This morning the Pontifical Council for Justice and Peace issued a bold statement advising how to bring order to the global financial crisis. I was in attendance at the much anticipated press conference that was organized to debrief reporters on the statement’s content.
There has been a lot of buzz throughout the Roman Catholic Church as it prepares to implement a new missal on November 27. As the Church begins a new chapter in its history, Tony Oleck writes an article for Crisis Magazine titled “The True Beauty of Liturgy.” Oleck is a Roman Catholic seminarian for the Congregation of Holy Cross and a summer intern at the Acton Institute.
The budget proposed by House Republicans has lead to a heated debate; one key facet being whether funding should be cut for programs that benefit the poor and vulnerable. Critics claim the House Republicans’ proposed budget violates Catholic social teaching (click here to read the critics’ open letter to Speaker Boehner). Rev. Robert A. Sirico’s first response to Boehner’s critics appeared in NRO. In this week’s commentary Rev. Sirico expands upon his first response and articulates how Catholics can disagree on how to assist the poor and vulnerable. The article originally appeared in Crisis Magazine.
The official release of Pope Benedict’s social encyclical Caritas in Veritate took place this morning at the Holy See Press Office in Rome.
There were four speakers at the presentation: Cardinal Renato Raffaele Martino, President of the Pontifical Council for Justice and Peace (PCJP), Cardinal Paul Josef Cordes, President of the Pontifical Council Cor Unum, Archbishop Giampaolo Crepaldi, the newly-appointed bishop of Trieste and former Secretary of PCJP, and Professor Stefano Zamagni, Professor of Economics at the University of Bologna and a consultor for PCJP.
Pope Benedict XVI’s much anticipated economics encyclical, Caritas in Veritate, is scheduled to be released early next week, according reports. For a good sense of this pope’s thinking on economics, we offer an article the then-Joseph Cardinal Ratzinger presented in 1985 at a symposium in Rome. The Acton Institute published it under the title “Market Economy and Ethics.” As indicated by the following quote, the pope believed in integrating morals into economics in order to have sound and successful economic policy:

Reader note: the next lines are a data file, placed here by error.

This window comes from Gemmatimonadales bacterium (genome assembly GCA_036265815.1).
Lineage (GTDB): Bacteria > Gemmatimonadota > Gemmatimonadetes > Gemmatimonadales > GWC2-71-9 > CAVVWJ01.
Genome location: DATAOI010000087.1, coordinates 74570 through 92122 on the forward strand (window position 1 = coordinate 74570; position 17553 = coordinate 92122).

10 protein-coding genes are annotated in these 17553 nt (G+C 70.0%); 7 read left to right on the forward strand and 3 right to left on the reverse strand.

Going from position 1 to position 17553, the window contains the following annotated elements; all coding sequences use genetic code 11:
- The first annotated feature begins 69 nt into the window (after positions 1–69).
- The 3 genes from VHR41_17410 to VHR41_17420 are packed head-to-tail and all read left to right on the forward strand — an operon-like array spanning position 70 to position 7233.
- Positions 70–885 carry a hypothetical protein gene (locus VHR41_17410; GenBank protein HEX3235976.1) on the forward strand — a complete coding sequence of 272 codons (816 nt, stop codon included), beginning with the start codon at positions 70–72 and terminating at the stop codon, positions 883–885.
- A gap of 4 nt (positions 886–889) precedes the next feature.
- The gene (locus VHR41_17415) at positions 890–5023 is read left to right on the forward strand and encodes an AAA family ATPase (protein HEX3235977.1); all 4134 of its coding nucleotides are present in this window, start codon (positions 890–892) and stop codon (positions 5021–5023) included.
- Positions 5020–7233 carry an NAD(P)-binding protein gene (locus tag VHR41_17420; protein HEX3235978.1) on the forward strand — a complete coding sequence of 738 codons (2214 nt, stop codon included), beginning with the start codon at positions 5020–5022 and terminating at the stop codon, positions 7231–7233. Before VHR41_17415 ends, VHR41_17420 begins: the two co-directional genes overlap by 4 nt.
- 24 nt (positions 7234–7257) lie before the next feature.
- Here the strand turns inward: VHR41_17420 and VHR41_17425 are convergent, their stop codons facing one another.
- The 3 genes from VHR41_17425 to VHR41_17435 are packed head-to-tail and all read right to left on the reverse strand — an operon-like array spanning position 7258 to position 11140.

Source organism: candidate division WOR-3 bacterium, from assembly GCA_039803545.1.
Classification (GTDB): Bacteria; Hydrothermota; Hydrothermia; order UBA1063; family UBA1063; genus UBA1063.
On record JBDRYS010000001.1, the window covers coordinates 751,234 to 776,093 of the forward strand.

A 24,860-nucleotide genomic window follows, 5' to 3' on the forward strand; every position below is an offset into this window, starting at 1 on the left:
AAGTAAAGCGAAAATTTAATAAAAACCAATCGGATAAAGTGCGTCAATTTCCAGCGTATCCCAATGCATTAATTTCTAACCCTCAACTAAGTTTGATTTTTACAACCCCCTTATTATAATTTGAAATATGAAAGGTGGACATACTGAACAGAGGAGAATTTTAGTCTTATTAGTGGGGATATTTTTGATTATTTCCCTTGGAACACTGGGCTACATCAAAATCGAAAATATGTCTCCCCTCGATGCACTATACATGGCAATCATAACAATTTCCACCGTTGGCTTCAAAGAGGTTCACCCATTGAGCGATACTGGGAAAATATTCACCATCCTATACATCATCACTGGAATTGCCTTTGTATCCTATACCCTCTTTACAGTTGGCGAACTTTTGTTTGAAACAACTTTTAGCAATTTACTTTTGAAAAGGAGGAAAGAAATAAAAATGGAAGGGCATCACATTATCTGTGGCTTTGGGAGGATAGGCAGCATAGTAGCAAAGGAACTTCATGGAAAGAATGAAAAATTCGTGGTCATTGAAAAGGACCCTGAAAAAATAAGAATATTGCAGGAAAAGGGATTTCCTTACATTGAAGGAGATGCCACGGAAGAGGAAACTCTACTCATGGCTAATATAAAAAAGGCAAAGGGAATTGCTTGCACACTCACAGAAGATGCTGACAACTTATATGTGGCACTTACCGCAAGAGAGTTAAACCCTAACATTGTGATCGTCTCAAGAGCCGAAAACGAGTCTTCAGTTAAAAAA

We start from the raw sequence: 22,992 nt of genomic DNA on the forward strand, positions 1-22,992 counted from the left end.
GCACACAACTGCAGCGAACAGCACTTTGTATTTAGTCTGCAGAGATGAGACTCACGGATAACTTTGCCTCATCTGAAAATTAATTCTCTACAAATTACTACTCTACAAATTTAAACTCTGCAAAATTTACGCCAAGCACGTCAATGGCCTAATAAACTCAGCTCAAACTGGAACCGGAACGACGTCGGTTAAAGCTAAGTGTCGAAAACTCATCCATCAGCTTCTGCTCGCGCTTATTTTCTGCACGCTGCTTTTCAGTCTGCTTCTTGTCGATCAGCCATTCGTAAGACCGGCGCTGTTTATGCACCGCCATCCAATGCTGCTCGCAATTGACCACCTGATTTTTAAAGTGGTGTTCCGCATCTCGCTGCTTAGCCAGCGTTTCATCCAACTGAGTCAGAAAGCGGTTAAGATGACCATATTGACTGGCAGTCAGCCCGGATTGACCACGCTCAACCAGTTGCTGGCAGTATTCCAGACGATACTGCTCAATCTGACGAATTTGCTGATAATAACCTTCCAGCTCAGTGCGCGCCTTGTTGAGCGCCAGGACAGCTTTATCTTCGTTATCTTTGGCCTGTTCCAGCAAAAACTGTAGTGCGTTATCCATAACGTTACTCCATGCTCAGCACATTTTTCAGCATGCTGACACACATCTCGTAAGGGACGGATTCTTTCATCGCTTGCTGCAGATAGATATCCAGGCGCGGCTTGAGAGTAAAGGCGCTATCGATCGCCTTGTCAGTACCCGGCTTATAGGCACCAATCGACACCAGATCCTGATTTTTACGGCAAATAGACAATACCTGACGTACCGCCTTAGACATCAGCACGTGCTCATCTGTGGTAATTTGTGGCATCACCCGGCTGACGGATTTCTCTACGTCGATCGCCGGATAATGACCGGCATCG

According to the Catholic News Agency, an Italian newspaper claims to have acquired some parts of the upcoming Caritas in Veritate encyclical of Pope Benedict XVI. Some of the quotes published by Corriere della Sera are claimed to be from the encyclical and align with the predictions that the Pope will be advocating for morality to be the basis of solving our economic crisis. Here is a quote:
There has been much discussion, commentary, and debate on Pope Benedict’s much anticipated encyclical on the economy Caritas in Veritate (remarkable for a statement that has not yet been released). At the PowerBlog, we will keep you informed on what is being said about the encyclical and, when it is released, we look forward to providing great coverage.
In the midst of the release of his expected encyclical, Pope Benedict is calling for a new world economic order; a model that is “more attentive to the demands of solidarity and more respectful of human dignity.” Professor Philip Booth, editorial and program director of the Institute for Economic Affairs, and speaker at Acton University, was interviewed by The Catholic Herald, a UK paper, about the Pope’s upcoming encyclical:
This post will introduce what I intend to be an extended series concerned with recovering and reviving the catholicity of Protestant ethics.
Protestant catholicity? Isn’t this an oxymoron? It may come as a surprise in light of a common stereotype of Protestant theology, but the older Protestant understanding of reason, the divine will, and natural law actually provided a bulwark against the notion of a capricious God, unbounded by truth and goodness, as Pope Benedict recently pointed out in relation to Islam’s understanding of God. “In all honesty,” he states,